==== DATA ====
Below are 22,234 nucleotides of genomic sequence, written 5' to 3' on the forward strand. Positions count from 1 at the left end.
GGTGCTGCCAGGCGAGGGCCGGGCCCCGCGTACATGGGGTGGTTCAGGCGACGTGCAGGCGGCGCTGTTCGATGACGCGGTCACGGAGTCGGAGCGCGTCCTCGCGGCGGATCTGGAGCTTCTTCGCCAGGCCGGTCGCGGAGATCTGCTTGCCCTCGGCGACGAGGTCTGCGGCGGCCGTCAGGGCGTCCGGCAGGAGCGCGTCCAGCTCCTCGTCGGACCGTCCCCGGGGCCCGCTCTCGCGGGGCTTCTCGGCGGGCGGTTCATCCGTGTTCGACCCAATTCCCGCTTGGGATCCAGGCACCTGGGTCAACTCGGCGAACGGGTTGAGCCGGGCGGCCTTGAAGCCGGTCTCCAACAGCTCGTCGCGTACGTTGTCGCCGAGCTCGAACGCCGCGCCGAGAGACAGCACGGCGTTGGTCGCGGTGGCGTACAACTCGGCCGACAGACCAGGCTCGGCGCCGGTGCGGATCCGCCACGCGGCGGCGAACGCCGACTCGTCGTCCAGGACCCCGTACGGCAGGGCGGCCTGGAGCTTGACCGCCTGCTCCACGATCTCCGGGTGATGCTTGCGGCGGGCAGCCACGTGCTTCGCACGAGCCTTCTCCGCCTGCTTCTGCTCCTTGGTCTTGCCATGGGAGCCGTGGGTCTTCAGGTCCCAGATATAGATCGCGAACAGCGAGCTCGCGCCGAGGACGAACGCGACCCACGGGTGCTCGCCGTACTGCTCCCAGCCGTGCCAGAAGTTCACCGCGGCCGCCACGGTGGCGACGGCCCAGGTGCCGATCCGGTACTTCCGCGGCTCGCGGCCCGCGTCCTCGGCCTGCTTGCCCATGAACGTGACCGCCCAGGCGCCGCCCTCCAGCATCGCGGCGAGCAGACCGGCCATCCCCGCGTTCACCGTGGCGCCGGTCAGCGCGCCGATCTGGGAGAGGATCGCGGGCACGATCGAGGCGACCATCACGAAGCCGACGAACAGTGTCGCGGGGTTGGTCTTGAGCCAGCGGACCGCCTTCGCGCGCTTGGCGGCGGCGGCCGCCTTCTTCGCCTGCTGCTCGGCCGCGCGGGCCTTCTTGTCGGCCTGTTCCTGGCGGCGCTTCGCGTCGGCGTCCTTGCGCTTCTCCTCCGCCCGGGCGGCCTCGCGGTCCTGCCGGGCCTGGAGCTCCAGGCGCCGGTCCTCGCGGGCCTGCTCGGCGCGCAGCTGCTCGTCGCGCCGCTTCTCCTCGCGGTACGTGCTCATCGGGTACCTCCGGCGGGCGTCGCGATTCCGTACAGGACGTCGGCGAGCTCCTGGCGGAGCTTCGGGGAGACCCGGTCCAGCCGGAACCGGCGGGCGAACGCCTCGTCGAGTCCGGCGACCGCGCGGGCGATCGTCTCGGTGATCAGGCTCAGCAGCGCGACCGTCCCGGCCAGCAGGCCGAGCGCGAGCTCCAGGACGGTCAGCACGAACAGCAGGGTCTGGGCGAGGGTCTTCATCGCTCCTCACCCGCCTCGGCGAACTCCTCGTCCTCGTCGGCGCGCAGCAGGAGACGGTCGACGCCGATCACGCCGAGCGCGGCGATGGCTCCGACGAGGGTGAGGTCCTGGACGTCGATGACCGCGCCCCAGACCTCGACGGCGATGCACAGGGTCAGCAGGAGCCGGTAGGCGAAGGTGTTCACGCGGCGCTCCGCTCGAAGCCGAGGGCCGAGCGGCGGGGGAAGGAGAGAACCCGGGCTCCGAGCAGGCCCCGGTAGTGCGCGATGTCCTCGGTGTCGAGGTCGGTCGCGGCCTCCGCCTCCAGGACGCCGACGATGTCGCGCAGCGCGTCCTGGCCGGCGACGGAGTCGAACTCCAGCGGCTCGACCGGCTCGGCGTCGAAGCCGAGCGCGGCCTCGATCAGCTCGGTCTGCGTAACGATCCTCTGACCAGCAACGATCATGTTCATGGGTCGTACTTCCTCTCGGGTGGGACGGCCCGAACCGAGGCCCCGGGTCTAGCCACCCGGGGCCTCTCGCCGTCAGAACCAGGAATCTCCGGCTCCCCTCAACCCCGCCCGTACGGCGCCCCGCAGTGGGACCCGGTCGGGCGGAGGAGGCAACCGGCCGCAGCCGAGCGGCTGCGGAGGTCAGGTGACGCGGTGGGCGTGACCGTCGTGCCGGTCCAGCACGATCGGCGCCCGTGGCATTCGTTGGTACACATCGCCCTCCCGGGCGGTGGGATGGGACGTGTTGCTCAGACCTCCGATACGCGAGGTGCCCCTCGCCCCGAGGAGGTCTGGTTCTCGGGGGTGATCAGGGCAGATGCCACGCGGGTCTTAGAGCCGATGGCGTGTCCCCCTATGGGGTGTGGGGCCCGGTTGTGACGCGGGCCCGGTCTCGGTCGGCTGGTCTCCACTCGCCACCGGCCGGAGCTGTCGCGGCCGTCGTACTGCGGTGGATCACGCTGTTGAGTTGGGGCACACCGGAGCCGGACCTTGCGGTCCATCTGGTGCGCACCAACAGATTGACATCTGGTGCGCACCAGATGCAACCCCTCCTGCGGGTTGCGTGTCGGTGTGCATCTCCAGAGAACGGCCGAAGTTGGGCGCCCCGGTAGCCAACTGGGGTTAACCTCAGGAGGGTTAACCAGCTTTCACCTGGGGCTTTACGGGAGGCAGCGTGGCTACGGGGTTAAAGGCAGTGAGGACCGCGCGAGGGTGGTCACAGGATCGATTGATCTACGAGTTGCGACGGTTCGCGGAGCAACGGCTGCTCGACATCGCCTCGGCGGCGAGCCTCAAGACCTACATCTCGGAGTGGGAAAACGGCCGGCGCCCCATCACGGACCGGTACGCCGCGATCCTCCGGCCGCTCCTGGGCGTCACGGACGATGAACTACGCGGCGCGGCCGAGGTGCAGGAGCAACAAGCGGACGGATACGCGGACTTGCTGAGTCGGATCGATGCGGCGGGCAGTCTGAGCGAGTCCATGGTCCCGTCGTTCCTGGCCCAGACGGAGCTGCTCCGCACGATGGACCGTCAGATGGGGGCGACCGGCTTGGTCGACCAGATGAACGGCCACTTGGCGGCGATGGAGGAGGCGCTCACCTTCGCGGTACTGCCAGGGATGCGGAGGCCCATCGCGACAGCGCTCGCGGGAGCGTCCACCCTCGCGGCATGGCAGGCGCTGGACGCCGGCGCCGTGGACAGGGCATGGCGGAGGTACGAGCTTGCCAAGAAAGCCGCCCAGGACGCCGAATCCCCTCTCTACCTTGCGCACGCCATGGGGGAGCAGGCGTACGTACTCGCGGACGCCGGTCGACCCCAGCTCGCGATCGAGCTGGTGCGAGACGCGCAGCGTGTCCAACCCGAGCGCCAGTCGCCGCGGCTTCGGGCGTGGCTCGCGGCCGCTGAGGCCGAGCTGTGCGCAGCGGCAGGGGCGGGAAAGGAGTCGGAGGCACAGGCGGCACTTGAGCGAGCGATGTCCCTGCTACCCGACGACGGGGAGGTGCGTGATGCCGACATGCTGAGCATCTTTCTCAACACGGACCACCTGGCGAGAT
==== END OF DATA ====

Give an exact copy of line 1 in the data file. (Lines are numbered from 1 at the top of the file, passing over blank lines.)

Below are 22,234 nucleotides of genomic sequence, written 5' to 3' on the forward strand. Positions count from 1 at the left end.